This post is part of a series based on ideas in the BBC workshop.  The series’ Lead Post—“Does it matter if I’m a racist”—explains why we need to re-frame our race talk, re-balancing the personal with the systemic, and inviting people into a dialogue by taking the emphasis off calling each other racist.  There’s a video in this Lead Post that further reinforces why the BBC workshop re-frames our race conversation this way.  Calling out individuals because of their racism is what our race conversation usually focuses on.  But that not only shuts off dialog, usually,  but also isn’t as productive as taking a hard look at the systems that underlie, support, and nourish racism, whether it’s individual-, institutional-, or policy-based.  The introduction below tries to establish all this.  What it doesn’t do, however, is emphasize how important sharing our stories with each other is.

Between the workshop’s Introduction and Conclusion, there are three segments, each one beginning with a meditation on Privilege, then a consideration of a Social or Justice Issue, then concluding with those small groups sharing their stories.  The sharing helps to  personalize what’s just been presented.  That’s crucial to this workshop.  We don’t want people coming out of it with “just” head knowledge, but also things felt in the heart.

The pilot went very well—exceedingly so, our committee thought—though some said we were preaching to the choir.  That choir, however, was not just mainly sympathetic. It was also filled with experts—and many of these arrived skeptical.  One attendee is a member of the Anti-Racism Taskforce of the Northern Illinois Conference (NIC) of the United Methodist Church, and one of the conference’s foremost resources and speakers on race.  Afterwards, she said, “I was thinking, Well here’s yet another workshop. Am I just going to be rolling my eyes. But, no, this was different and powerful.”  And the workshop is just one of the components of an array of activities in the NIC meant to take a long, sustainable run at dismantling racism.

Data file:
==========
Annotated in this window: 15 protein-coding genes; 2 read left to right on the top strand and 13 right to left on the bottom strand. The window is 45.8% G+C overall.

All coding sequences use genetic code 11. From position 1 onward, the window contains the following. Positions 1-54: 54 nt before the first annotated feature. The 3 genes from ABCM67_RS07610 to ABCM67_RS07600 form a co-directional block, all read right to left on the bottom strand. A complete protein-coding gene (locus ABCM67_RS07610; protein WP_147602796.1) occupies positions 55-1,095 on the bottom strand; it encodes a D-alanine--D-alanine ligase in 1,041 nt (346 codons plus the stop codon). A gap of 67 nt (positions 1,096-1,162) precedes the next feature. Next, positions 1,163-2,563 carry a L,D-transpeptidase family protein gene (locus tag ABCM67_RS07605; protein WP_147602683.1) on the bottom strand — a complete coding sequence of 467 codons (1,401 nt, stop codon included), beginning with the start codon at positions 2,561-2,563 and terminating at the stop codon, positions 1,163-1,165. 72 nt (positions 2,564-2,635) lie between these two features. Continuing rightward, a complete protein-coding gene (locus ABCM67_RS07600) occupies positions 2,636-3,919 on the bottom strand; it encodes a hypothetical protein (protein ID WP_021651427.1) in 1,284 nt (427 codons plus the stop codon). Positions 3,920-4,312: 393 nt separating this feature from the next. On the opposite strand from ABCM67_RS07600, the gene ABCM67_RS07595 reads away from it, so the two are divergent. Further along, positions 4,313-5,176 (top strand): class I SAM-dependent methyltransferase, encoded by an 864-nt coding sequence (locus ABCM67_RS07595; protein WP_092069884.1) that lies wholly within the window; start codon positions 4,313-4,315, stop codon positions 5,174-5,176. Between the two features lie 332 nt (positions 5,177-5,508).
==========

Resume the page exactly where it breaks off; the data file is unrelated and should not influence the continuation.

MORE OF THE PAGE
At a NIC Lay Convocation in February 2020, just before COVID shut down so much of the world, I spoke on a panel, saying that IF we worked really hard we might see a less racist U.S. in 40 to 100 years.  One of the other panelists, Chris Pierson, black, and a pastor in one of the conference’s larger churches, said that while he respected me, he thought that I was being too optimistic.  Forty years—Yes, that’s being optimistic.  I address that long timeframe in the video below.  Chances are I won’t see that more Beloved Community—a community freer of the -isms and phobias that keep us apart.  But folks 100 years from now.  Maybe.

  Go HERE for a list of workshops and trainings I’ve done, including ones on leadership, writing…and race.  And go to “Noble Sentiments…,” the Lead Post in a series based on the 2020 Lay Convocation I mention above.

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The Cross and the Lynching Tree

The Video below* shows about 8 minutes of what I consider one of the most powerful sermon talks ever: James H. Cone’s meditation joining the brutal death of Jesus on the cross to the brutal deaths of nearly 3500 Blacks lynched in the United States.  Speaking in his distinctive high tenor, Dr. Cone says Christians in America simply cannot understand their identity unless they understand the relationship of Jesus on the cross and Blacks hanging from lynching trees.  Despite being lynched by seemingly good Christian whites—sometimes on church grounds—despite having the Bible used as a weapon to justify slavery, Blacks still clung to Christianity, still sang fervently “Jesus keep me near the cross,” because they felt that if God was with Jesus during his crucifixion, he would be with them in the brutalities they endured.  This faith, says Cone, kept them from going mad while enduring the horrors they did.  “As James Baldwin wrote,” says Cone, “‘Whites discovered the cross by way of the Bible, but Black people discovered the Bible by way of the cross.'”